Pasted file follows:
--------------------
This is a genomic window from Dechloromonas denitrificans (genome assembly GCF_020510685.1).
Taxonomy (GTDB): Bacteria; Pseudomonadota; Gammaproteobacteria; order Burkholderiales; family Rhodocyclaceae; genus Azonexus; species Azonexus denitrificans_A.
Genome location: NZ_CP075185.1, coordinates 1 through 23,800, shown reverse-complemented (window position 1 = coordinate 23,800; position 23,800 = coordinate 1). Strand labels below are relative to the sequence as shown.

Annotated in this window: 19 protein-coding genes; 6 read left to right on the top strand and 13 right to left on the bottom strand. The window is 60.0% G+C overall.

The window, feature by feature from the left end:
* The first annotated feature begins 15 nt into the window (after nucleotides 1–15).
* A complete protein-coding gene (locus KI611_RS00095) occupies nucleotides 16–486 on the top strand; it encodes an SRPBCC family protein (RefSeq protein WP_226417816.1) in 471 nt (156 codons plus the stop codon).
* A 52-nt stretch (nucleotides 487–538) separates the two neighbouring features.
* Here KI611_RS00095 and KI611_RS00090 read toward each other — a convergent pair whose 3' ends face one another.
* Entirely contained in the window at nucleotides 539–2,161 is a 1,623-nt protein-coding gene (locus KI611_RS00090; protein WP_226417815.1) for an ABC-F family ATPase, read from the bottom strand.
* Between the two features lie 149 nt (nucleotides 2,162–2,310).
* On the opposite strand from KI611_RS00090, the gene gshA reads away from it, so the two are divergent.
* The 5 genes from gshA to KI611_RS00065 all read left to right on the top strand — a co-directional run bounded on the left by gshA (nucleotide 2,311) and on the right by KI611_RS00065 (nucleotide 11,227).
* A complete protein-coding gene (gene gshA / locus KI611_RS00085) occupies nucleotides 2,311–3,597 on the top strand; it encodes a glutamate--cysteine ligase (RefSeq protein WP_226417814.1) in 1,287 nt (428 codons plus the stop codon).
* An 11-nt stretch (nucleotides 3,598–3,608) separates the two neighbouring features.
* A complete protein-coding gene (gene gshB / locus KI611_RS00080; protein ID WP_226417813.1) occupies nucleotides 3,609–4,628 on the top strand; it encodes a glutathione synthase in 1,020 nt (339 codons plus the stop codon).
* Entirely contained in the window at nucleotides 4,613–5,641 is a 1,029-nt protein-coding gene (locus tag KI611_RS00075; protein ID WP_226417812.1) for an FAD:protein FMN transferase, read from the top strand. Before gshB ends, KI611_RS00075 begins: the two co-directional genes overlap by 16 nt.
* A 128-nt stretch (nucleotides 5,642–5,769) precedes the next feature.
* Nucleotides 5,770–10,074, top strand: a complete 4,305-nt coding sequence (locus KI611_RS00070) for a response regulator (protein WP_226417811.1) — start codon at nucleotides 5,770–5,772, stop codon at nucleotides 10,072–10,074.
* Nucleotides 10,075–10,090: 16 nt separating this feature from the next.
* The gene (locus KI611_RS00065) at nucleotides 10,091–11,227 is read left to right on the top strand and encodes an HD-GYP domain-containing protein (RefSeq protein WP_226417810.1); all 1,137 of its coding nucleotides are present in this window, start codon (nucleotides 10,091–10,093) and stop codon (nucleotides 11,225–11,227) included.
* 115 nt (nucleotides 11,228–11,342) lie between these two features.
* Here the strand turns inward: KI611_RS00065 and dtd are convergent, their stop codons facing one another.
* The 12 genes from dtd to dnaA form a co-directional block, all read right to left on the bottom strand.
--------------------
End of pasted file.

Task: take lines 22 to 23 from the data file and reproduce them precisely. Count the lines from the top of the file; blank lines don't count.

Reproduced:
* 115 nt (nucleotides 11,228–11,342) lie between these two features.
* Here the strand turns inward: KI611_RS00065 and dtd are convergent, their stop codons facing one another.